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Open Access Research article

Mining frequent patterns for AMP-activated protein kinase regulation on skeletal muscle

Qingfeng Chen1 and Yi-Ping Phoebe Chen12*

Author Affiliations

1 School of Engineering & Information Technology, Deakin University, Melbourne, Australia

2 Australia Research Council (ARC) Centre in Bioinformatics, Australia

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BMC Bioinformatics 2006, 7:394  doi:10.1186/1471-2105-7-394

Published: 30 August 2006

Abstract

Background

AMP-activated protein kinase (AMPK) has emerged as a significant signaling intermediary that regulates metabolisms in response to energy demand and supply. An investigation into the degree of activation and deactivation of AMPK subunits under exercise can provide valuable data for understanding AMPK. In particular, the effect of AMPK on muscle cellular energy status makes this protein a promising pharmacological target for disease treatment. As more AMPK regulation data are accumulated, data mining techniques can play an important role in identifying frequent patterns in the data. Association rule mining, which is commonly used in market basket analysis, can be applied to AMPK regulation.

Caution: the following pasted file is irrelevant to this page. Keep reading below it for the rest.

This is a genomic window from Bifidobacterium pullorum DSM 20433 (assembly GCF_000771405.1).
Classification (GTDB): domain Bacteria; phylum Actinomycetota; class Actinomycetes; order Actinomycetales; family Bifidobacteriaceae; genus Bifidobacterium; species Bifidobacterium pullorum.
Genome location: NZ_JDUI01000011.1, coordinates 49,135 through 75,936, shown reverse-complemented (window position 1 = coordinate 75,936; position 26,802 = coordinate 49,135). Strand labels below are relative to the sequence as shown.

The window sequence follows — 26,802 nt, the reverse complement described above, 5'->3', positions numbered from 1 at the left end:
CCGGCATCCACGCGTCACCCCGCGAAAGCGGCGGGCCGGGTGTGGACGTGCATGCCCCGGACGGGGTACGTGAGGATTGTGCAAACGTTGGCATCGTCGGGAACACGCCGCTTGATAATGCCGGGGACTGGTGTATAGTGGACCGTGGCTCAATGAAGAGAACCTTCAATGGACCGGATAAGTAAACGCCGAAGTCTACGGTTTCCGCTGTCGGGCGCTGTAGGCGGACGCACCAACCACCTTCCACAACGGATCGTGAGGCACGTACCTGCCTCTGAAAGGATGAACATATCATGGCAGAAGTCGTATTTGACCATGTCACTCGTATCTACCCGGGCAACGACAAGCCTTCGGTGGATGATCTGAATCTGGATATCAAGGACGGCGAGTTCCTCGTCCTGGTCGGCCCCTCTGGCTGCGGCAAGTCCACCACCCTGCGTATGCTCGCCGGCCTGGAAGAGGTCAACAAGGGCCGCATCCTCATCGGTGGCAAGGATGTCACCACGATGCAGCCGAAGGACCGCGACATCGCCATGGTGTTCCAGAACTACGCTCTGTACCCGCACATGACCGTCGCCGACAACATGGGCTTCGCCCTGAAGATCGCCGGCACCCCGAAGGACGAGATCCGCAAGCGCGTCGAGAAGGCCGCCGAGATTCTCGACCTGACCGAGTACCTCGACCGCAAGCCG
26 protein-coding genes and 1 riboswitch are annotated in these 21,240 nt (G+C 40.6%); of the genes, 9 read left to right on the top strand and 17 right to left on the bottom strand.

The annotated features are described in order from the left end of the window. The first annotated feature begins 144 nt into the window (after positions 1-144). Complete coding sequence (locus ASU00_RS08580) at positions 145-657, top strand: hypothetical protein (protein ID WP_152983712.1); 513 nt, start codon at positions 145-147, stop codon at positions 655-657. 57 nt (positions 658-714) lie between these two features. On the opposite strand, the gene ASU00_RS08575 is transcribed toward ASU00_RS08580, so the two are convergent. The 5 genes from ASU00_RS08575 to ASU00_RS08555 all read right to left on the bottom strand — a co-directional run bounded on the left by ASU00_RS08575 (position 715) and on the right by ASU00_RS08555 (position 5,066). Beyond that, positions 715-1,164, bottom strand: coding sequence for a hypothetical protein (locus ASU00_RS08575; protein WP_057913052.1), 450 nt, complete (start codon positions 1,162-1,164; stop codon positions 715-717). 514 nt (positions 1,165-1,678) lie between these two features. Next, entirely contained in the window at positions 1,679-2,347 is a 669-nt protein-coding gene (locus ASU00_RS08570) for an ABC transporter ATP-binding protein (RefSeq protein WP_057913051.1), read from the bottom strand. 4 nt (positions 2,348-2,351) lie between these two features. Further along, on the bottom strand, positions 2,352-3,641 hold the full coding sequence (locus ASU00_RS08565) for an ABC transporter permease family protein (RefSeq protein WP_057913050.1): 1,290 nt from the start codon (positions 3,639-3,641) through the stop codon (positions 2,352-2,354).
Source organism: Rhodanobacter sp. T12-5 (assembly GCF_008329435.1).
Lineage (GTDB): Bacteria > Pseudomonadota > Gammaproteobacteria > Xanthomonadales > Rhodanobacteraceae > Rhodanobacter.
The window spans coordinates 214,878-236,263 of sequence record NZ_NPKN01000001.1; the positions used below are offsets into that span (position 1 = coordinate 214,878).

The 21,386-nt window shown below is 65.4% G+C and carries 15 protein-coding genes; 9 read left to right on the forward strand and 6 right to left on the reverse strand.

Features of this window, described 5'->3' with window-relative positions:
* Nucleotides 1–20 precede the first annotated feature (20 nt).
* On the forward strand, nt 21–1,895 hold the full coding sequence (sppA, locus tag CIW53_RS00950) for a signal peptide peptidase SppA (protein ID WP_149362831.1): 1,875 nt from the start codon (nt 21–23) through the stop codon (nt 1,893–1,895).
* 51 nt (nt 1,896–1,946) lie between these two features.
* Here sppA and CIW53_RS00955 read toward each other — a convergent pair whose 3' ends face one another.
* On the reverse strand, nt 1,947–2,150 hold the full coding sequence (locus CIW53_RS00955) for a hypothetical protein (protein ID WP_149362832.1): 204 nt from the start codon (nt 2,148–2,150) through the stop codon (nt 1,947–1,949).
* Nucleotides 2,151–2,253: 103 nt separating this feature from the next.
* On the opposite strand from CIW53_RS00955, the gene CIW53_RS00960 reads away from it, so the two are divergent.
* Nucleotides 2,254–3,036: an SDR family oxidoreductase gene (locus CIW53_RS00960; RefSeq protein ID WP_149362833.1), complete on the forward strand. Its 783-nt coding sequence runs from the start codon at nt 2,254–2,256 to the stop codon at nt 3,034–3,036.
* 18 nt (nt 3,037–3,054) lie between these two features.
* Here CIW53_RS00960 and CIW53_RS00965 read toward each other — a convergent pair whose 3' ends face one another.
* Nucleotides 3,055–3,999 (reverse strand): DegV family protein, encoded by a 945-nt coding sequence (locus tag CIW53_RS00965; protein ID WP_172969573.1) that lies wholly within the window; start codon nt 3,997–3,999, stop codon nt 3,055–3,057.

Results

This paper proposes a framework that can identify the potential correlation, either between the state of isoforms of α, β and γ subunits of AMPK, or between stimulus factors and the state of isoforms. Our approach is to apply item constraints in the closed interpretation to the itemset generation so that a threshold is specified in terms of the amount of results, rather than a fixed threshold value for all itemsets of all sizes. The derived rules from experiments are roughly analyzed. It is found that most of the extracted association rules have biological meaning and some of them were previously unknown. They indicate direction for further research.

Conclusion

Our findings indicate that AMPK has a great impact on most metabolic actions that are related to energy demand and supply. Those actions are adjusted via its subunit isoforms under specific physical training. Thus, there are strong co-relationships between AMPK subunit isoforms and exercises. Furthermore, the subunit isoforms are correlated with each other in some cases. The methods developed here could be used when predicting these essential relationships and enable an understanding of the functions and metabolic pathways regarding AMPK.